- After completing initialization the firmware looks for a bootloader in a specific location of the disk. If the system has GRUB installed, the firmware loads it in memory.
- Then the GRUB presents a menu of available OSs or kernels list to choose from. Users can select any of them.
- GRUB reads its configuration file, which is typically located at /boot/grub/grub.conf and contains the necessary settings for the boot process.
- After the user selects the desired OS or kernel, the bootloader loads the Kernel and an optional initial ramdisk (inird) into memory. The inird contains any necessary device drivers or modules required to mount the root file system.
- Then the kernel starts executing and performs its initialization, such as hardware detection, device initialization, and module loading. This initialization process is the first user-space process that is responsible for starting all other processes and initializing the system.
- After the initialization process completes, the user login prompt pops up and the user can log in to the system.
Boot Loader vs Boot Manager
Even though GRUB works both as A bootloader and boot manager you may want to learn distinctively about them. Both bootloader and boot manager are components of a computer’s boot process, but they serve slightly different functions. A bootloader is a program that is loaded at startup to load and execute OS, whereas, a boot manager is a program that allows the user to choose which OS to boot there are multiple installed OSs on the computer. And, GRUB is a hybrid tool that functions as both a bootloader and a boot manager. See the below chart to see what GRUB does when it acts as a bootloader and as a boot manager from the differences between them,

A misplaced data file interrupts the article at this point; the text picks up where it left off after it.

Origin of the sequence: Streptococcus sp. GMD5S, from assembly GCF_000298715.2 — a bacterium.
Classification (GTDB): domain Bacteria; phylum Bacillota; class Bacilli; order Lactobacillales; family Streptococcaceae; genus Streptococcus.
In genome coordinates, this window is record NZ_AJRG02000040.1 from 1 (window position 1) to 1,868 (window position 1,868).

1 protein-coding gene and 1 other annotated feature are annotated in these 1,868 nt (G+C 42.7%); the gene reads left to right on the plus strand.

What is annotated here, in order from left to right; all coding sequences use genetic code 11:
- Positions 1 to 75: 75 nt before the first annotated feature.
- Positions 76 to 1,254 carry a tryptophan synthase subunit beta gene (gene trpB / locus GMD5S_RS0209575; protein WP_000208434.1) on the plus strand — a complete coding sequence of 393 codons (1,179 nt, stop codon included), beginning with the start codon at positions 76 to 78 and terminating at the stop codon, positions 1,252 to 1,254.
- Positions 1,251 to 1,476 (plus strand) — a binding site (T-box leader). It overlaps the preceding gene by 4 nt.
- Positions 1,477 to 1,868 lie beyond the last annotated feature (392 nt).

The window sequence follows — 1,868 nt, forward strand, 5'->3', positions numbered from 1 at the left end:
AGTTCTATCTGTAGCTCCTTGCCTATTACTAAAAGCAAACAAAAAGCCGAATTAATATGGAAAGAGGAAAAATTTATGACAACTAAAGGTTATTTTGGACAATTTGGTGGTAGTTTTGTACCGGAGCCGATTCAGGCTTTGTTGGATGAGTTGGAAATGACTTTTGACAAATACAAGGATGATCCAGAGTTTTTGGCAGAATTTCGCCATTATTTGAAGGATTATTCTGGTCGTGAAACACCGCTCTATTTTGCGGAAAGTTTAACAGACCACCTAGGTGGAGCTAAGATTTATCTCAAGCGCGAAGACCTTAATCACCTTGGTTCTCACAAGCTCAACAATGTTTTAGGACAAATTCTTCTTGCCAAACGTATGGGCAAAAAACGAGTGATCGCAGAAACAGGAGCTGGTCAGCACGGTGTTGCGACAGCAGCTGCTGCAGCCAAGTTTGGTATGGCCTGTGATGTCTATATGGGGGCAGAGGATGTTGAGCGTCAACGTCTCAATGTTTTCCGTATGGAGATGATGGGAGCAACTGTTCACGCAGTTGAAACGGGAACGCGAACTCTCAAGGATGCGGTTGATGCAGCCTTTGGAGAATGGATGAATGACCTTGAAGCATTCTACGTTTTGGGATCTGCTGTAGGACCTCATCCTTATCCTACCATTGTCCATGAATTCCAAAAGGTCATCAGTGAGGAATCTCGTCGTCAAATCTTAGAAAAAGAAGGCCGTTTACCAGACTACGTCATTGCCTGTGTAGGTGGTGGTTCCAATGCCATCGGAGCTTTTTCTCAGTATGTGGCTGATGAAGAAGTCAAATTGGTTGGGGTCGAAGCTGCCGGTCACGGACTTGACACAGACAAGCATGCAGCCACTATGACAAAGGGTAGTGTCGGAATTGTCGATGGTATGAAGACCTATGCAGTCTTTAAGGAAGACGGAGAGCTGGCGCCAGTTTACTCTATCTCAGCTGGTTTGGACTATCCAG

|Loads and executes the OS.
|Allows the user to choose which OS to boot.
|Typically located in the first sector of the boot device.
|Usually installed in the boot partition of the hard drive.
|Loaded by the computer’s firmware at startup.
|Loaded after the boot loader.
|It does not require any user interface.
|Provides a menu for the user to select the OS they want to use.
|GRUB, Windows boot manager.
|GRUB, Clover, system-boot.
GRUB has several interfaces that users can use to interact with the bootloader and configure its settings. Some of them are,
- Command-line interface→ GRUB has a built-in CLI that you can access by pressing the “c” key at the bootloader menu.
- Graphical interface→ It also supports a graphical interface that displays a menu with available OSs and boot options. Users can customize the interface with themes and icons too.